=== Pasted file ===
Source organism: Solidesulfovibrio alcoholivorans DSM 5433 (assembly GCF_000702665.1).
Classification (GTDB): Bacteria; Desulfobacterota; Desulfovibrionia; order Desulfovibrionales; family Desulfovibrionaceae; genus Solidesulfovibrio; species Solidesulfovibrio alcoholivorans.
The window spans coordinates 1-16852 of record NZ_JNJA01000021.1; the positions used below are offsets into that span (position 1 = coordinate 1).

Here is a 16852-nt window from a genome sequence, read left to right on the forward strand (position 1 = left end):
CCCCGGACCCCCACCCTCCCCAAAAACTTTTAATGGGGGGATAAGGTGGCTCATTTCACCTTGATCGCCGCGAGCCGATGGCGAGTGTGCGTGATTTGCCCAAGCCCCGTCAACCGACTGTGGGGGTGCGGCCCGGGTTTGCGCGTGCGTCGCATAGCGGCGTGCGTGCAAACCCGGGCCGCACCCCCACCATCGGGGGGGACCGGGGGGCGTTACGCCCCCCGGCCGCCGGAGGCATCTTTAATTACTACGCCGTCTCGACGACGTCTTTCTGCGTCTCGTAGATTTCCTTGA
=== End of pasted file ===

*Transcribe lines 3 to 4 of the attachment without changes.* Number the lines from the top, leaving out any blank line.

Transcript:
The window spans coordinates 1-16852 of record NZ_JNJA01000021.1; the positions used below are offsets into that span (position 1 = coordinate 1).

Here is a 16852-nt window from a genome sequence, read left to right on the forward strand (position 1 = left end):